Open Letter to Dr. Henry on relaxing visitor restrictions in care homes

Dear Dr. Henry:

As you are aware, BC Care Providers Association (BCCPA) is our province’s leading representative for non-government providers of long-term care and assisted living. Through our operating arm EngAge BC we also represent independent living operators and home health service providers.

Terry Lake, CEO BCCPA & EngAge BC

I am writing you today on the important subject of relaxing visitor restrictions for residents living in long-term care and assisted living in B.C. Since last March, residents in these communities have been subject to strict limits on visits by family members and loved ones, and requirements for physical distancing that includes residents dining in their rooms. I realize that you have commented throughout the year when asked about this matter, and have expressed empathy for those who are impacted by the restrictions.

You will recall that BCCPA emailed correspondence to you last June asking for a change to these restrictions in a way that kept residents and staff safe. Your office and the Ministry of Health followed up our recommendations with new funding and a framework which allowed one designated visitor to anyone living in a care home, for which our members and B.C. families are grateful. The clarification of essential visitor designation in January was also very helpful.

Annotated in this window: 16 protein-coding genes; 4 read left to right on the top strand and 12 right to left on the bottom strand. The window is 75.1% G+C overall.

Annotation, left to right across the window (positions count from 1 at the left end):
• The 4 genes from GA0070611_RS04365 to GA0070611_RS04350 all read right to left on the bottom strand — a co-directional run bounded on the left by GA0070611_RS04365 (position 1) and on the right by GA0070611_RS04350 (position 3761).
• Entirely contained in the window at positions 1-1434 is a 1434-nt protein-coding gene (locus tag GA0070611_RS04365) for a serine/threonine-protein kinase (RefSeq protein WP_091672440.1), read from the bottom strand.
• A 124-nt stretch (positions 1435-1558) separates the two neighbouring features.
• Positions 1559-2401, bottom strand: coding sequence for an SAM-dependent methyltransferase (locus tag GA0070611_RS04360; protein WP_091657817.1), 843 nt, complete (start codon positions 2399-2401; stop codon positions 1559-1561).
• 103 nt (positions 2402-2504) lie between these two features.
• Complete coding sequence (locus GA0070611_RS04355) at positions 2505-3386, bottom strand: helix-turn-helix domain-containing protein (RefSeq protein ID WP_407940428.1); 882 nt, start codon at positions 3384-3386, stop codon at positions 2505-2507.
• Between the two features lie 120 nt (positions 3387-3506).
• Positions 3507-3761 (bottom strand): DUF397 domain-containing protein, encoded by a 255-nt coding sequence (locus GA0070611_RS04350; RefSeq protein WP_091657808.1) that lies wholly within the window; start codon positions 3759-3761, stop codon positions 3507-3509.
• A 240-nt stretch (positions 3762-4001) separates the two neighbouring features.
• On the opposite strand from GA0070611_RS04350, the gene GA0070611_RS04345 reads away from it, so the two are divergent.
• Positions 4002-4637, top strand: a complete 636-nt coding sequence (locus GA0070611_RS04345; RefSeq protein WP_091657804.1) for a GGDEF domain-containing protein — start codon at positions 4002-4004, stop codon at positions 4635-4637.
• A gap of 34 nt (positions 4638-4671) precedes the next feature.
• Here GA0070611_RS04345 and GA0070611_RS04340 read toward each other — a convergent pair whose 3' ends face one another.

As your regular public briefings indicate, the conditions within our care homes are quickly improving thanks in part to widespread vaccination for residents and staff. While the general population is still at risk from the potential spread of COVID-19 in all its forms, the vast majority in B.C.’s long-term care and assisted living residences have been vaccinated. Outbreaks in long-term care and assisted living have plummeted, and the health risks would appear to have been significantly lowered for seniors in care.


For those individuals who have not been vaccinated, we now have the BC CDC’s direction on point of care testing to enable care homes to use rapid testing as another safeguard against the spread of the virus.

It has been heartening to see that your peers at the U.S. Center for Disease Control have provided new guidance that permits those who are fully vaccinated to gather with other vaccinated people indoors without wearing a mask or physical distancing. We seek similar guidance from you as well that will finally allow seniors who have been cut off from loved ones the ability to be with others who have been vaccinated. This means ending physical distancing within care homes including at dining tables, and bringing a sense of normalcy into the care home setting.

Ultimately, it should mean that a loved one can hug or hold the hand again of a senior in care. The loss of human touch has been some of the most difficult adjustment for everyone, whether they are a resident or someone who visits a care home. There have been numerous reports of a deterioration of physical and mental well-being as a result of isolation from family and friends, and most worrisome, a reported increase in the use of antipsychotics since the restrictions began.

In our view the time has come to let visitors back into our care homes, provided they are either vaccinated or test negative for the virus at the point of care. If there is any other information that we can provide from our care providers to support your decision-making on this matter, we would happily facilitate it.

Sincere regards,

Terry Lake
CEO, BC Care Providers Association and EngAge BC

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